(BIVN) – The decision by a Maui District Court Judge to issue a bench warrant for defendant Samuel Kaleikoa Kaeo – after he identified himself in court using only the Hawaiian language – made national headlines recently.
The day after the controversial order by Judge Blaine Kobayashi, amid a swarm of criticism, an order was issued recalling the bench warrant.
Kaeo, a University of Hawaii professor, has been charged by the state with disorderly conduct for obstructing a highway and refusing to comply with a police officer’s order during an August showdown over the Daniel K. Inouye Solar Telescope being built at the summit of Maui’s Haleakala.
This was not the first time Kaeo has defended himself using ʻŌlelo Hawaiʻi in court. He and a handful of other bi-lingual Hawaiian language speakers have been testing the state’s policies in the judicial setting. Their actions have evoked different responses from various judges. On Hawaii Island, much of it has involved the Thirty Meter Telescope.
When Kaho’okahi Kanuha was arrested in April 2015 during a stand against the TMT on Mauna Kea, he decided to defend himself the same way in court; using only ʻŌlelo Hawaiʻi.
Kaeo later joined Kanuha on Mauna Kea and they were both arrested in June 2015, during another clash with law enforement. Kaeo eventually appeared in a Waimea courtroom before Judge Barbara Takase, who worked with the defendants to communicate despite the langauge barrier.
Kanuha went to trial and was found not guilty. He reflected on the legal victory during a later ʻAha Aloha ʻŌlelo language competition and concert held in Kona.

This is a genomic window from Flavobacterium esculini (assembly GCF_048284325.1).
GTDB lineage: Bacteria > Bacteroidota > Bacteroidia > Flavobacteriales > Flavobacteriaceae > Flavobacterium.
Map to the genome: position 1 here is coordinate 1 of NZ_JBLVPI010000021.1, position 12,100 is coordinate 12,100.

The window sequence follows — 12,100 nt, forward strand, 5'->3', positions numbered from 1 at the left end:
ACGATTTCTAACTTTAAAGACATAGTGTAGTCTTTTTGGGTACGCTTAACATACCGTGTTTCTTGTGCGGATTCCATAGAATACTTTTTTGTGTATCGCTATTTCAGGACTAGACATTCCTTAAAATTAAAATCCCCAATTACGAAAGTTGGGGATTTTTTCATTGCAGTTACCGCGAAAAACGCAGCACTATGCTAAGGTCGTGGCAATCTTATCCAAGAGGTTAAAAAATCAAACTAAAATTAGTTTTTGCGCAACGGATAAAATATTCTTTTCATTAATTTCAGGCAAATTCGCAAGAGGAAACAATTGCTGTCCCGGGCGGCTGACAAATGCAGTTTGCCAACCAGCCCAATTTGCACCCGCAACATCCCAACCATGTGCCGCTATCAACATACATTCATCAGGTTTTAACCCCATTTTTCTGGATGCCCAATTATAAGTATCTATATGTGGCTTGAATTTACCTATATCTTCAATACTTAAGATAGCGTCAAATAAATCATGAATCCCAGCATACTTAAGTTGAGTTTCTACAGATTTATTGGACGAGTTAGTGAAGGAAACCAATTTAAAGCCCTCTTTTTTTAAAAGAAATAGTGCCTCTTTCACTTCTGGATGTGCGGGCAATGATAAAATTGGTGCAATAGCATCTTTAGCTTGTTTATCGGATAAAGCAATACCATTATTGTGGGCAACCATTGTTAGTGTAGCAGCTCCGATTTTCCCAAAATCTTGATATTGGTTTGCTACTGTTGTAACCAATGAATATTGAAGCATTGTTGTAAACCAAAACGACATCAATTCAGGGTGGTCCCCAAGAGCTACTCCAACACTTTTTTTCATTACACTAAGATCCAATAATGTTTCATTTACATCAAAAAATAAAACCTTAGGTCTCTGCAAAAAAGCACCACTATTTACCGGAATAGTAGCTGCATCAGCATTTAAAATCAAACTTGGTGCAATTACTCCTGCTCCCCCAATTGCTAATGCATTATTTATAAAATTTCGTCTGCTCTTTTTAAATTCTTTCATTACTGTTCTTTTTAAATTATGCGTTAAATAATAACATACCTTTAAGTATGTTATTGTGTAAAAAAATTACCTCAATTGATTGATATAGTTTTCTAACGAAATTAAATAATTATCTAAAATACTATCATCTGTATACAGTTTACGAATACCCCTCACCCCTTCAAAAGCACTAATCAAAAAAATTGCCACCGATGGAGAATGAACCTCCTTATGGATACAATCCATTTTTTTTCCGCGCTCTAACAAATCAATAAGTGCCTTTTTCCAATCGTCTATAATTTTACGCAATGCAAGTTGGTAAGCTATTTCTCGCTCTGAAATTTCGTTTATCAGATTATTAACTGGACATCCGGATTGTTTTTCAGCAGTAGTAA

But during the TMT Contested Case redo in December 2016, Kanuha ran into more interpretation trouble with hearing officer Riki May Amano. Amano asked Kanuha if he could please write out the Hawaiian words he used during his cross examination so the court reporter could accurately transcribe them.
Kanuha questioned the fairness of Amano’s request, given that English words do not have to go through the same treatment.
Amano returned the following day and read the constitutional provision that deals with Hawaiian as an official language of the state.
As a result of the most recent incident on Maui, the Judiciary clarified:
The Judiciary will provide or permit qualified Hawaiian language interpreters to the extent reasonably possible when parties in courtroom proceedings choose to express themselves through the Hawaiian language.
And at the state legislature, a proposed bill, SB 2687, requires courts to provide Hawaiian language translation services upon request of any party to a proceeding. The bill will get a hearing before the Senate Committees on Hawaiian Affairs, Higher Education and Judiciary on Tuesday, January 30, 2018 at 9:00 a.m. in Conference Room 211.
The bill was introduced by Senate Majority Leader, J. Kalani English.
“Up until the early 20th century, government operations in Hawaiʻi were conducted almost entirely in ʻŌlelo Hawaiʻi,” said Sen. English. “SB2687 is a natural progression in the revitalization and implementation of ʻŌlelo Hawaiʻi in government affairs. We are committed to ensuring equal access for all to services in ʻŌlelo Hawaiʻi ”